According to health experts, as high as 50% of people hospitalized due to COVID-19 have experienced its long haul effects.
Herbosa said there is no treatment available yet for the weakness for cases of long COVID. “So your performance level, if you’re an athlete, it will definitely affect your performance level in whatever sport you are performing.”
Rehabilitation — physical and pulmonary — may help patients improve their body functions. For those with pulmonary fibrosis, there are also medicines that work by preventing the regeneration of fibroblast in the lungs.
Health Undersecretary Leopoldo Vega, the country's treatment czar, also suggest patients with long COVID may benefit from doing simple exercises such as walking, and getting proper sleep and nutrition. He also suggested doing mental exercises such as playing chess. Listening to classical music and meditation could also help their minds relax.
This is why her doctor advised Bethel Guansing to take daily walks at least 30 minutes each morning, a practice she continues to this day.
With pride evident in her voice, Bethel shared that the 30-minute walks have increased to over an hour.
“The doctor said this was good news. Sometimes I try to run. I remained fine. I didn’t really have difficulty breathing.” Not a beat later, Bethel corrected herself, “I had trouble breathing, but it wasn’t that bad.”
Her pulmonologist Dr. Jubert Benedict advised her to do breathing exercises to help with this struggle. “I just talked to her and asked her to focus on what she can do. Celebrate the small victories,” he told GMA News Online.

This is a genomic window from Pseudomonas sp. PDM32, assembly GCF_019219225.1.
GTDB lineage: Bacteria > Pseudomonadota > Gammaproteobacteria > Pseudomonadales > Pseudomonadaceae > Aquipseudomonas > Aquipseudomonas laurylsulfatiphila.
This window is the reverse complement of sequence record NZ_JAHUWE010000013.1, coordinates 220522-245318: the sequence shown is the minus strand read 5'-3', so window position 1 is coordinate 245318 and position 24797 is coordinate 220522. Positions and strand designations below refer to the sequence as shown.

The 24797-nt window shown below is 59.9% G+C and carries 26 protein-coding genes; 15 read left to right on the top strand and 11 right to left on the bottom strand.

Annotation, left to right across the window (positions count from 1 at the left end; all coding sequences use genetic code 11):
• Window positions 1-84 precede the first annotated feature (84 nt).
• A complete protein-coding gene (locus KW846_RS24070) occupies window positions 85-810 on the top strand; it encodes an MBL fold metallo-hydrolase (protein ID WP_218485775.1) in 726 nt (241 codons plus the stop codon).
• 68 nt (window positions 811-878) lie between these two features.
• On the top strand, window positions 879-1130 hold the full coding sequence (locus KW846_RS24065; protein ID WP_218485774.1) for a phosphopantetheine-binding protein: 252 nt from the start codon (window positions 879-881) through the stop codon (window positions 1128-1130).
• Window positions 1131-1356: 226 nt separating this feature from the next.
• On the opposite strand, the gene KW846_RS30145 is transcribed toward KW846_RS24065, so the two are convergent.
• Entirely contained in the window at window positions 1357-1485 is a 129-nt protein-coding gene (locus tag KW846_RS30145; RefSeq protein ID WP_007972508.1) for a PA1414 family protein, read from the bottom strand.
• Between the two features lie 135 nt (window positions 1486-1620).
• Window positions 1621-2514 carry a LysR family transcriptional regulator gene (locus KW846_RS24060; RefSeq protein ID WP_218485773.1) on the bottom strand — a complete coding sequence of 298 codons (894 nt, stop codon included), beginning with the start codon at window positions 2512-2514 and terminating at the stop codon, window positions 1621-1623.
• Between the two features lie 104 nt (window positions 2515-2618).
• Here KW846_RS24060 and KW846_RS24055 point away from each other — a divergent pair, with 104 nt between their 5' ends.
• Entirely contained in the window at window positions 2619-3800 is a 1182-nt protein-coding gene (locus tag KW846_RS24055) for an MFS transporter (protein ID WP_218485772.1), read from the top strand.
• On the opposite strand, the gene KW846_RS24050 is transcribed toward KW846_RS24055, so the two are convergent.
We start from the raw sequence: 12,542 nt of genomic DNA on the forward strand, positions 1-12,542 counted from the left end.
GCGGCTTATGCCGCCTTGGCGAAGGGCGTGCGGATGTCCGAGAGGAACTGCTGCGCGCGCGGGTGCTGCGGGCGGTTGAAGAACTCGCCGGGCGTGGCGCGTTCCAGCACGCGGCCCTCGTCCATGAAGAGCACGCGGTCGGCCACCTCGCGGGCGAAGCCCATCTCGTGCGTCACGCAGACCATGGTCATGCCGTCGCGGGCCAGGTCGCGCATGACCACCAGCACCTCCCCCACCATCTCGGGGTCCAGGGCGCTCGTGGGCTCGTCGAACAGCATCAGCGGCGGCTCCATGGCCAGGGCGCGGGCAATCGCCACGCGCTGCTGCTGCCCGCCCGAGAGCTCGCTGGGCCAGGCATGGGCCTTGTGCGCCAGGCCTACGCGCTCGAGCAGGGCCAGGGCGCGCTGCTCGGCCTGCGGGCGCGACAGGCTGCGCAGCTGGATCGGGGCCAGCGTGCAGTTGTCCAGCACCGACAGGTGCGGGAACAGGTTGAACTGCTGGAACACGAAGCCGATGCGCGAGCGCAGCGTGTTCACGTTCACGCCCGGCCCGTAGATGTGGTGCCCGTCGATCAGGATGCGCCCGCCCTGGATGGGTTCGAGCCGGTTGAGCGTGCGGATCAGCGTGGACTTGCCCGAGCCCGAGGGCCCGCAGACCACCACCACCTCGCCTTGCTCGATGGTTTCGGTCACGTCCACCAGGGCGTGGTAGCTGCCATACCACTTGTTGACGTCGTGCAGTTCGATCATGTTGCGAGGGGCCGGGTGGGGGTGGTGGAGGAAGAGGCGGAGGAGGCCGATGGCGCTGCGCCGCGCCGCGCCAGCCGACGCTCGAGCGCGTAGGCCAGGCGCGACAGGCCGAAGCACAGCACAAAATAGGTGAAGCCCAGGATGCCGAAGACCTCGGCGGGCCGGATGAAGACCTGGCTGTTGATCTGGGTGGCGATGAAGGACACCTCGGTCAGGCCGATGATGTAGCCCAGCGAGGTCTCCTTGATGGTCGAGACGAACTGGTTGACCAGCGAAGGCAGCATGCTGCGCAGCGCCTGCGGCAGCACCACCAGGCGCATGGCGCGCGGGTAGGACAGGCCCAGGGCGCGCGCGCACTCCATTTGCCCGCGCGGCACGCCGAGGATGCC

Meanwhile, Año is still undergoing therapy for his left arm, which became “frozen” after being inserted by an intravenous (IV) to his heart for months.
He recalled not being able to dress up on his own and even had to have his polo shirts customized with a zipper on the sides just so he could wear them.
He said he has also been doing stretching exercises and undergoing physical rehabilitation twice a week.
Like the soldier that he was, Año is back on his feet, doing activities like trail walking and golfing, but with more caution now considering his long battle with COVID-19. He has also returned to his post as the DILG secretary, serving out his remaining months in office before the term of President Rodrigo Duterte ends on June 30.
In January 2022, he contracted the virus anew amid the more transmissible Omicron variant surge. But unlike his first two infections, Año was in much safer hands in his third bout with COVID-19 as he was already fully vaccinated.
Limpin believes this is best way to avoid getting long COVID. “The one big way or the big and effective, preventive, management of long COVID will be to get vaccinated. Because the vaccine will prevent severe COVID,” she said.
Herbosa echoed this, adding that it is indeed vital to get the anti-COVID jabs, especially among children and adolescents so as to prevent the long COVID’s “lifetime effect.”
Both doctors already warn that long COVID may have a longterm impact not just on individuals, but on the country’s productivity and workforce. The Philippines’ has tallied nearly 3.7 million COVID-19 infections at the end of May.
“Among these post-COVID cases, many are 65 years old, but we also saw many who are still young and yet continue to have persistent symptoms,” Limpin said.
“IIf you have a workforce that has a chronic illness, that has chronic COVID or long COVID, what will happen is they will be in and out of the hospital. Number two, they cannot function as an individual of that same age,” Herbosa added.
Based on the NTF’s latest report, at least 64 million Filipinos are now fully vaccinated against COVID-19, while 11 million individuals have received booster shots or additional doses.